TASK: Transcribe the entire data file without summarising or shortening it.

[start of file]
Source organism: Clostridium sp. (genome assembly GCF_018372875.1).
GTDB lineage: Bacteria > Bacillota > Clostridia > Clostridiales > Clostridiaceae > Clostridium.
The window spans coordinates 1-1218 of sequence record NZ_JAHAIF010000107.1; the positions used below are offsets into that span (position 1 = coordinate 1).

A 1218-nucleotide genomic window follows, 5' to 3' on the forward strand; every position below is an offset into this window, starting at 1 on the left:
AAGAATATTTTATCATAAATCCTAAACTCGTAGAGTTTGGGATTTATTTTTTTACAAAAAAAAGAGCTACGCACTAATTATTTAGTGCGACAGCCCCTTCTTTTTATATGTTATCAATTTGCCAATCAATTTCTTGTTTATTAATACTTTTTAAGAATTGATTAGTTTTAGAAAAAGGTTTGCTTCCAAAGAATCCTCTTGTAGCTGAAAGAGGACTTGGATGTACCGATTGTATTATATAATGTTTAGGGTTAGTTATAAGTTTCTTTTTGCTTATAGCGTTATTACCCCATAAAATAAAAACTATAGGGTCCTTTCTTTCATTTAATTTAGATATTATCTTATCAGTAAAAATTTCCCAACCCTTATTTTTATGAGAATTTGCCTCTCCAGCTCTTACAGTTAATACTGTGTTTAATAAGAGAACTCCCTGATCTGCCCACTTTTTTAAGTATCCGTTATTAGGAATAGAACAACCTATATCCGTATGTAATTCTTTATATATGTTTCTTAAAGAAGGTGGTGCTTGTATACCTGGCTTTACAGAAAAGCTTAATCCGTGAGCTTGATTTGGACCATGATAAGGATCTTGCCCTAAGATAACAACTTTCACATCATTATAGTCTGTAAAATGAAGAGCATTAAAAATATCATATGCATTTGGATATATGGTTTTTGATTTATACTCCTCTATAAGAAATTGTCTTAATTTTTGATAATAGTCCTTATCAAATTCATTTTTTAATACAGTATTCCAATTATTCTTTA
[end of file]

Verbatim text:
Source organism: Clostridium sp. (genome assembly GCF_018372875.1).
GTDB lineage: Bacteria > Bacillota > Clostridia > Clostridiales > Clostridiaceae > Clostridium.
The window spans coordinates 1-1218 of sequence record NZ_JAHAIF010000107.1; the positions used below are offsets into that span (position 1 = coordinate 1).

A 1218-nucleotide genomic window follows, 5' to 3' on the forward strand; every position below is an offset into this window, starting at 1 on the left:
AAGAATATTTTATCATAAATCCTAAACTCGTAGAGTTTGGGATTTATTTTTTTACAAAAAAAAGAGCTACGCACTAATTATTTAGTGCGACAGCCCCTTCTTTTTATATGTTATCAATTTGCCAATCAATTTCTTGTTTATTAATACTTTTTAAGAATTGATTAGTTTTAGAAAAAGGTTTGCTTCCAAAGAATCCTCTTGTAGCTGAAAGAGGACTTGGATGTACCGATTGTATTATATAATGTTTAGGGTTAGTTATAAGTTTCTTTTTGCTTATAGCGTTATTACCCCATAAAATAAAAACTATAGGGTCCTTTCTTTCATTTAATTTAGATATTATCTTATCAGTAAAAATTTCCCAACCCTTATTTTTATGAGAATTTGCCTCTCCAGCTCTTACAGTTAATACTGTGTTTAATAAGAGAACTCCCTGATCTGCCCACTTTTTTAAGTATCCGTTATTAGGAATAGAACAACCTATATCCGTATGTAATTCTTTATATATGTTTCTTAAAGAAGGTGGTGCTTGTATACCTGGCTTTACAGAAAAGCTTAATCCGTGAGCTTGATTTGGACCATGATAAGGATCTTGCCCTAAGATAACAACTTTCACATCATTATAGTCTGTAAAATGAAGAGCATTAAAAATATCATATGCATTTGGATATATGGTTTTTGATTTATACTCCTCTATAAGAAATTGTCTTAATTTTTGATAATAGTCCTTATCAAATTCATTTTTTAATACAGTATTCCAATTATTCTTTA